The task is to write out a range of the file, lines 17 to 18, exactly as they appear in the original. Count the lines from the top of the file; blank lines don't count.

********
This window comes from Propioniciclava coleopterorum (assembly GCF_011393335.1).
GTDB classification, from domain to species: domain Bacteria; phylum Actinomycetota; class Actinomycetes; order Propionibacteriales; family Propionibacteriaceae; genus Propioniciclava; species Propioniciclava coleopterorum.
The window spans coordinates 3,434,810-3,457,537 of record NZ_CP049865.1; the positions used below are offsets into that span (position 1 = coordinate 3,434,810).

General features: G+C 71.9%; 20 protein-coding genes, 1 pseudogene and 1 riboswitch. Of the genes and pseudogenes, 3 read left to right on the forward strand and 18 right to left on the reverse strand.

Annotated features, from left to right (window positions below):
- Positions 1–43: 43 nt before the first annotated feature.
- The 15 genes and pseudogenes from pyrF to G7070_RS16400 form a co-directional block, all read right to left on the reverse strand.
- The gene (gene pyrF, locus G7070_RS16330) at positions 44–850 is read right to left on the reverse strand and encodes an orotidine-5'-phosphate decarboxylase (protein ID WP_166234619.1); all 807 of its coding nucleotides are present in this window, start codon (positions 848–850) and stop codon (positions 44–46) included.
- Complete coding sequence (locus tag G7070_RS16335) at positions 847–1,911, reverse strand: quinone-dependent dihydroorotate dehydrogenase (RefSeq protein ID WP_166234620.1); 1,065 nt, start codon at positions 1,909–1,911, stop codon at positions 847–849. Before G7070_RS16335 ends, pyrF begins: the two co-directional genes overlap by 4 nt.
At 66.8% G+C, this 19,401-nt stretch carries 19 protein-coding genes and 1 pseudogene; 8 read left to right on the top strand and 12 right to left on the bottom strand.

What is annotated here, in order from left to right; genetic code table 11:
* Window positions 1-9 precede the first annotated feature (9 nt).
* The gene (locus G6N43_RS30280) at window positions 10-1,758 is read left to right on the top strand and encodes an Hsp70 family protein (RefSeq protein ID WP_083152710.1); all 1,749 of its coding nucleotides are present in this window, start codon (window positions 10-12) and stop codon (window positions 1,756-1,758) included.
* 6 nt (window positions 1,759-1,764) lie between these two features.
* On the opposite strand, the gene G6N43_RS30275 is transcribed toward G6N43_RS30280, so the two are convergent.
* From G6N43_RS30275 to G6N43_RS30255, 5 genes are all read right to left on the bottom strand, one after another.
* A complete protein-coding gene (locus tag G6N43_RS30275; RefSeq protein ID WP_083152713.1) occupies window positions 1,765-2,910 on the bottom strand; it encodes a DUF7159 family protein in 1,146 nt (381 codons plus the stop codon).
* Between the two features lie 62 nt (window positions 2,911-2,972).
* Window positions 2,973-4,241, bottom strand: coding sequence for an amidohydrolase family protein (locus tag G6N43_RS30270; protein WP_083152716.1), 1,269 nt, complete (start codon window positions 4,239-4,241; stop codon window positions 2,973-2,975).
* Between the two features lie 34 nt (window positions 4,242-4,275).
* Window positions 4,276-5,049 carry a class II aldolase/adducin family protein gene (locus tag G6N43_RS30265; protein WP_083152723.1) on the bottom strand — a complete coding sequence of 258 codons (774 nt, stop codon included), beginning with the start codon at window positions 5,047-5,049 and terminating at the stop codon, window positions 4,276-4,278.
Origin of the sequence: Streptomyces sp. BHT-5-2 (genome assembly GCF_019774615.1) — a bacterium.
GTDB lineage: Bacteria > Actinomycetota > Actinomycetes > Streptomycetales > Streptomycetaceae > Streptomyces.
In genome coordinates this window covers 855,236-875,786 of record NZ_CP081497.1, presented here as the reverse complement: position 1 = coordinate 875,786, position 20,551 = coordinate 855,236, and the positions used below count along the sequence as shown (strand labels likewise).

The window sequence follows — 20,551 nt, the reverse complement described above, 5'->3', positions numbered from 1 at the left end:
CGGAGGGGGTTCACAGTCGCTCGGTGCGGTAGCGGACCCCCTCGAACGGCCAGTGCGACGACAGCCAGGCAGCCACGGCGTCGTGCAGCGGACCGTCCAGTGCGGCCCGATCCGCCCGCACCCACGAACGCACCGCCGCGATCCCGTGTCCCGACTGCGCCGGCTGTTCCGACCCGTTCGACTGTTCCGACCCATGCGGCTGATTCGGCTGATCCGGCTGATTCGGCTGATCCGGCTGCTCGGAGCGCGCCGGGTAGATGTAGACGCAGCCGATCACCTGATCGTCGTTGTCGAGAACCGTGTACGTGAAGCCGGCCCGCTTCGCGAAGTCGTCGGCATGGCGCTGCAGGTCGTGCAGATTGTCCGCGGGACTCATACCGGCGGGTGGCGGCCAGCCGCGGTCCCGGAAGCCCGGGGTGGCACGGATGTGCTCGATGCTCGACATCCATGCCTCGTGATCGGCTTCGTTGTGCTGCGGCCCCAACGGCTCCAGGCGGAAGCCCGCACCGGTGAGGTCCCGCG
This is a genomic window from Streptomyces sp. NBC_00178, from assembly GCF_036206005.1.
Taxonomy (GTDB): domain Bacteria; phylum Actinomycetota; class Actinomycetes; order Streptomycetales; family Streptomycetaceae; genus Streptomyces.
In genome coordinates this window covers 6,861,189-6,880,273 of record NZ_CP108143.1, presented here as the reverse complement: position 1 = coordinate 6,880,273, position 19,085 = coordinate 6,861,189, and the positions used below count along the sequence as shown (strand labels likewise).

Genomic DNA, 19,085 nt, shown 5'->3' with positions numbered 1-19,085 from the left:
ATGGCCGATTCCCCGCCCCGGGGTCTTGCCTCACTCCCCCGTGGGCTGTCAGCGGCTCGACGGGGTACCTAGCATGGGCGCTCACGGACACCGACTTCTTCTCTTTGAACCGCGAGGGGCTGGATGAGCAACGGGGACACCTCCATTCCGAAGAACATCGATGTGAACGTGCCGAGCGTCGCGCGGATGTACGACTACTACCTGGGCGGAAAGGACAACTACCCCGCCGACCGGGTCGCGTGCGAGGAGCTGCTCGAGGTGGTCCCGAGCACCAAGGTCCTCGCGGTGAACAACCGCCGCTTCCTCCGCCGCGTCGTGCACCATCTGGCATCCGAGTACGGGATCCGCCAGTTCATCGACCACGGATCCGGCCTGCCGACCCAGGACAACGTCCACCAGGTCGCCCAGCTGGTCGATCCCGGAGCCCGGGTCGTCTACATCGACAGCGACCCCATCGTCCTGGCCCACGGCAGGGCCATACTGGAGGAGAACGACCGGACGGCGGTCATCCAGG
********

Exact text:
* A complete protein-coding gene (locus tag G6N43_RS30275; RefSeq protein ID WP_083152713.1) occupies window positions 1,765-2,910 on the bottom strand; it encodes a DUF7159 family protein in 1,146 nt (381 codons plus the stop codon).
* Between the two features lie 62 nt (window positions 2,911-2,972).